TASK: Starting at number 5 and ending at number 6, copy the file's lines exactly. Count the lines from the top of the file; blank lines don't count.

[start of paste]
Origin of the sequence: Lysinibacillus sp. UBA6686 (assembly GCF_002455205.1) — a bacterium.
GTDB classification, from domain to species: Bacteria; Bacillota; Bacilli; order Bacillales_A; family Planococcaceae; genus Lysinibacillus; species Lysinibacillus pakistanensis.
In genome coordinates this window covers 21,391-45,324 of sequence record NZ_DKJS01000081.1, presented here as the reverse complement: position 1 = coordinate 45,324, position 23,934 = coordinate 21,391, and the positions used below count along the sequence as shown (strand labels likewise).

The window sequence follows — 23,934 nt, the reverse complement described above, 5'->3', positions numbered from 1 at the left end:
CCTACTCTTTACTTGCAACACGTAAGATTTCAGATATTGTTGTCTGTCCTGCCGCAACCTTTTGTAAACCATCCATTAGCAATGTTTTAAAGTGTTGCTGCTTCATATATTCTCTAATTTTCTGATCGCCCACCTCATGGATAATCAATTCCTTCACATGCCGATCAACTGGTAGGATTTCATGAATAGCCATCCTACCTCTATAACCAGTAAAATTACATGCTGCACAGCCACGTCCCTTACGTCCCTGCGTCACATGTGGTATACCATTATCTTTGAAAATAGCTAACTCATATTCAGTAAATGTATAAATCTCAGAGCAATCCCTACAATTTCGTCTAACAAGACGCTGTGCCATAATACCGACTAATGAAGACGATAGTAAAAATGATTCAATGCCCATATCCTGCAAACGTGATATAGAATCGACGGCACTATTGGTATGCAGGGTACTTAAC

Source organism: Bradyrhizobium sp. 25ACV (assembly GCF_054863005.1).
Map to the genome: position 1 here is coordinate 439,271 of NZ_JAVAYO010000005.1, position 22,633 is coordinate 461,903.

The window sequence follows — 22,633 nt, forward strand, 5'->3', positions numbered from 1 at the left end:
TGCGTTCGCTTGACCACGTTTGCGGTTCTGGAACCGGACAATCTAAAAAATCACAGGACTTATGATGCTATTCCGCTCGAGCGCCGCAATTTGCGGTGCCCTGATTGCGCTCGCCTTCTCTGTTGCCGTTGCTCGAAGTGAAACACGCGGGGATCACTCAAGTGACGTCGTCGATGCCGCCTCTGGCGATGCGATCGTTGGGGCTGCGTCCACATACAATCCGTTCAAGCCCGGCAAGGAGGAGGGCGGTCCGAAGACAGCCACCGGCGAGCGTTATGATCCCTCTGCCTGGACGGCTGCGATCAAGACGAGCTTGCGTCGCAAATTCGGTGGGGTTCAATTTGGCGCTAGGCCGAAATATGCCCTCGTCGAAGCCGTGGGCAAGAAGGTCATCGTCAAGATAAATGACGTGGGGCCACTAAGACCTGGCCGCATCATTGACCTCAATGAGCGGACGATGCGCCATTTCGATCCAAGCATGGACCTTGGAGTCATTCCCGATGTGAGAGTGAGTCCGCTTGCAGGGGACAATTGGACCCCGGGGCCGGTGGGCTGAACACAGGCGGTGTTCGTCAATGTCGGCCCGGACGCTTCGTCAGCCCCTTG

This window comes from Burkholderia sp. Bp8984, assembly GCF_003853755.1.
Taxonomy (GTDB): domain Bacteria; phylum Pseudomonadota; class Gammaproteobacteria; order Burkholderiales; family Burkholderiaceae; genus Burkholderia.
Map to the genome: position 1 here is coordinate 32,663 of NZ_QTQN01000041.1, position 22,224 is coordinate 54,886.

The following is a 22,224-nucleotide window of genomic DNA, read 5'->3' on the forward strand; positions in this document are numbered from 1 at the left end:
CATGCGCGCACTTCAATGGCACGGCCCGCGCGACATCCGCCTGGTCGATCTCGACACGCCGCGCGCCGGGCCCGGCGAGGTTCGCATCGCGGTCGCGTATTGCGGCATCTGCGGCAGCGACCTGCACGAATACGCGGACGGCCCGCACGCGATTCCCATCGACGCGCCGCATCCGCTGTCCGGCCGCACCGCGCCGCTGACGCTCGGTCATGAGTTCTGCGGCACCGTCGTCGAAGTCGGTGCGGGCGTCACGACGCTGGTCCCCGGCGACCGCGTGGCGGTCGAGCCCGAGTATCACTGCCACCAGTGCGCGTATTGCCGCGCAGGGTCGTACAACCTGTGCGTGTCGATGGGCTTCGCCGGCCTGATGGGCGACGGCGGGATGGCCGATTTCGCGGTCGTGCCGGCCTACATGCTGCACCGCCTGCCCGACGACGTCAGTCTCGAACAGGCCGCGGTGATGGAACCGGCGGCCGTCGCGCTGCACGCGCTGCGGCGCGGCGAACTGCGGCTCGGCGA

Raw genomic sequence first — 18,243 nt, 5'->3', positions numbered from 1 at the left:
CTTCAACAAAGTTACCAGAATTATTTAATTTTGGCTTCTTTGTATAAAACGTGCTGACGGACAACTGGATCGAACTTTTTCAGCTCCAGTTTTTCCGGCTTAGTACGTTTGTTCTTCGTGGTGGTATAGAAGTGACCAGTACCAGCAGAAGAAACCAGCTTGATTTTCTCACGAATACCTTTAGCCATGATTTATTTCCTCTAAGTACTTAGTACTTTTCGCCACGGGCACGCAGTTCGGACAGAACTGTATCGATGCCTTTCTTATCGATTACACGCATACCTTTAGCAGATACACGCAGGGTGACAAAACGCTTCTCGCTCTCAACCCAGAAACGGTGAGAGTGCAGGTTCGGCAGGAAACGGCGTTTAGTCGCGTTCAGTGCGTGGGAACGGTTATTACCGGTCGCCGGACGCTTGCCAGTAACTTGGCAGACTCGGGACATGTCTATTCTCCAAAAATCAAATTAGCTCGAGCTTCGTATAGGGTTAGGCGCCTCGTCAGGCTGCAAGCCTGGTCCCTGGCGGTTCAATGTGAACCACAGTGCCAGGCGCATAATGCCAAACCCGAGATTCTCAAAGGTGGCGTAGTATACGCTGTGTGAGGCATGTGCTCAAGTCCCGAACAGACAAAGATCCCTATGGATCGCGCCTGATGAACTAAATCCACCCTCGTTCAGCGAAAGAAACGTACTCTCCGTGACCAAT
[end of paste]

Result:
CCTACTCTTTACTTGCAACACGTAAGATTTCAGATATTGTTGTCTGTCCTGCCGCAACCTTTTGTAAACCATCCATTAGCAATGTTTTAAAGTGTTGCTGCTTCATATATTCTCTAATTTTCTGATCGCCCACCTCATGGATAATCAATTCCTTCACATGCCGATCAACTGGTAGGATTTCATGAATAGCCATCCTACCTCTATAACCAGTAAAATTACATGCTGCACAGCCACGTCCCTTACGTCCCTGCGTCACATGTGGTATACCATTATCTTTGAAAATAGCTAACTCATATTCAGTAAATGTATAAATCTCAGAGCAATCCCTACAATTTCGTCTAACAAGACGCTGTGCCATAATACCGACTAATGAAGACGATAGTAAAAATGATTCAATGCCCATATCCTGCAAACGTGATATAGAATCGACGGCACTATTGGTATGCAGGGTACTTAAC

Source organism: Bradyrhizobium sp. 25ACV (assembly GCF_054863005.1).